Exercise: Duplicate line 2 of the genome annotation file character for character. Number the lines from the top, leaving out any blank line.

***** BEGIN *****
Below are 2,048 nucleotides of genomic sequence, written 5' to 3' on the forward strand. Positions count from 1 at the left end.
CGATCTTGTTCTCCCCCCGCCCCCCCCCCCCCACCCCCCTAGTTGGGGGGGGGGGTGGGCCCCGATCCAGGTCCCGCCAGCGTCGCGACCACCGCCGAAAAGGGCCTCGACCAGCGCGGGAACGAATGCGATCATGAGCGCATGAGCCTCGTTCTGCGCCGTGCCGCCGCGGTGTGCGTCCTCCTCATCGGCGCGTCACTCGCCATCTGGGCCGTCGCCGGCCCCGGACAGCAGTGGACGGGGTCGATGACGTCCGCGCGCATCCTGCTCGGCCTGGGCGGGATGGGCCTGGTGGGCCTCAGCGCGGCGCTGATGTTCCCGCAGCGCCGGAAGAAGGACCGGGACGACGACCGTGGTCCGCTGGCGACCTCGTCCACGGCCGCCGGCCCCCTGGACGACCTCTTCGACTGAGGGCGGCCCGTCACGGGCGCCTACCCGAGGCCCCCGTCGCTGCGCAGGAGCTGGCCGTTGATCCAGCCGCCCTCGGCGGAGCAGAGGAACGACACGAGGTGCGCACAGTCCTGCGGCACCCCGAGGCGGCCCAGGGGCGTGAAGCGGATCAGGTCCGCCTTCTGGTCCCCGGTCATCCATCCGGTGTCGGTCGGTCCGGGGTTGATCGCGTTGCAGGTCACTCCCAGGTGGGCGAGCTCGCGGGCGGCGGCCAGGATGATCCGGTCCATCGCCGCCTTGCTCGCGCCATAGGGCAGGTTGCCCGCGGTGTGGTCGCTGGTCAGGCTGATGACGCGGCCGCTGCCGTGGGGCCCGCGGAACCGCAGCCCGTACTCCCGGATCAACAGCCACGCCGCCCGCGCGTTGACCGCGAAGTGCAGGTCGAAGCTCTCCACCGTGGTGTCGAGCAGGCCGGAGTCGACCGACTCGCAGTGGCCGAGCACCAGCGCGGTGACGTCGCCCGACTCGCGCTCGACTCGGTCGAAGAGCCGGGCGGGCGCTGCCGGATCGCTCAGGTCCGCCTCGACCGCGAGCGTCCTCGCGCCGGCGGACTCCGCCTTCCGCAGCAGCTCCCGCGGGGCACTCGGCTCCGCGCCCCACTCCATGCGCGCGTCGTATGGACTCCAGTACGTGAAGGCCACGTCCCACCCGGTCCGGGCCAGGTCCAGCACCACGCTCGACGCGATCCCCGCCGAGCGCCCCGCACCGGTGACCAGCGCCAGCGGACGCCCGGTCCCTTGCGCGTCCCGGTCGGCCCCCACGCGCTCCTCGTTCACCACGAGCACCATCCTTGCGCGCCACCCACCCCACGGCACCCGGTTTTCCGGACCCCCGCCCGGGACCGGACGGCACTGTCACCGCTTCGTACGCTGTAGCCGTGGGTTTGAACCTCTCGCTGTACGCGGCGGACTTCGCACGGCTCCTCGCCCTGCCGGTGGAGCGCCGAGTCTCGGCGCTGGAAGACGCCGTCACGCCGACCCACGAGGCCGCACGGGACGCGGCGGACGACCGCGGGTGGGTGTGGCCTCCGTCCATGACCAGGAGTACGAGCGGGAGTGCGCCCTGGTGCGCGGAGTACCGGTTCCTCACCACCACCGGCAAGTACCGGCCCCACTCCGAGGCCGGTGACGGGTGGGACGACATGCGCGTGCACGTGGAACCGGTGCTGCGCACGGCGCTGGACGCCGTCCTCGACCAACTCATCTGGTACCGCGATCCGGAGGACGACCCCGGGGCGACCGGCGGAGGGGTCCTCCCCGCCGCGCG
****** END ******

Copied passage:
CGATCTTGTTCTCCCCCCGCCCCCCCCCCCCCACCCCCCTAGTTGGGGGGGGGGGTGGGCCCCGATCCAGGTCCCGCCAGCGTCGCGACCACCGCCGAAAAGGGCCTCGACCAGCGCGGGAACGAATGCGATCATGAGCGCATGAGCCTCGTTCTGCGCCGTGCCGCCGCGGTGTGCGTCCTCCTCATCGGCGCGTCACTCGCCATCTGGGCCGTCGCCGGCCCCGGACAGCAGTGGACGGGGTCGATGACGTCCGCGCGCATCCTGCTCGGCCTGGGCGGGATGGGCCTGGTGGGCCTCAGCGCGGCGCTGATGTTCCCGCAGCGCCGGAAGAAGGACCGGGACGACGACCGTGGTCCGCTGGCGACCTCGTCCACGGCCGCCGGCCCCCTGGACGACCTCTTCGACTGAGGGCGGCCCGTCACGGGCGCCTACCCGAGGCCCCCGTCGCTGCGCAGGAGCTGGCCGTTGATCCAGCCGCCCTCGGCGGAGCAGAGGAACGACACGAGGTGCGCACAGTCCTGCGGCACCCCGAGGCGGCCCAGGGGCGTGAAGCGGATCAGGTCCGCCTTCTGGTCCCCGGTCATCCATCCGGTGTCGGTCGGTCCGGGGTTGATCGCGTTGCAGGTCACTCCCAGGTGGGCGAGCTCGCGGGCGGCGGCCAGGATGATCCGGTCCATCGCCGCCTTGCTCGCGCCATAGGGCAGGTTGCCCGCGGTGTGGTCGCTGGTCAGGCTGATGACGCGGCCGCTGCCGTGGGGCCCGCGGAACCGCAGCCCGTACTCCCGGATCAACAGCCACGCCGCCCGCGCGTTGACCGCGAAGTGCAGGTCGAAGCTCTCCACCGTGGTGTCGAGCAGGCCGGAGTCGACCGACTCGCAGTGGCCGAGCACCAGCGCGGTGACGTCGCCCGACTCGCGCTCGACTCGGTCGAAGAGCCGGGCGGGCGCTGCCGGATCGCTCAGGTCCGCCTCGACCGCGAGCGTCCTCGCGCCGGCGGACTCCGCCTTCCGCAGCAGCTCCCGCGGGGCACTCGGCTCCGCGCCCCACTCCATGCGCGCGTCGTATGGACTCCAGTACGTGAAGGCCACGTCCCACCCGGTCCGGGCCAGGTCCAGCACCACGCTCGACGCGATCCCCGCCGAGCGCCCCGCACCGGTGACCAGCGCCAGCGGACGCCCGGTCCCTTGCGCGTCCCGGTCGGCCCCCACGCGCTCCTCGTTCACCACGAGCACCATCCTTGCGCGCCACCCACCCCACGGCACCCGGTTTTCCGGACCCCCGCCCGGGACCGGACGGCACTGTCACCGCTTCGTACGCTGTAGCCGTGGGTTTGAACCTCTCGCTGTACGCGGCGGACTTCGCACGGCTCCTCGCCCTGCCGGTGGAGCGCCGAGTCTCGGCGCTGGAAGACGCCGTCACGCCGACCCACGAGGCCGCACGGGACGCGGCGGACGACCGCGGGTGGGTGTGGCCTCCGTCCATGACCAGGAGTACGAGCGGGAGTGCGCCCTGGTGCGCGGAGTACCGGTTCCTCACCACCACCGGCAAGTACCGGCCCCACTCCGAGGCCGGTGACGGGTGGGACGACATGCGCGTGCACGTGGAACCGGTGCTGCGCACGGCGCTGGACGCCGTCCTCGACCAACTCATCTGGTACCGCGATCCGGAGGACGACCCCGGGGCGACCGGCGGAGGGGTCCTCCCCGCCGCGCG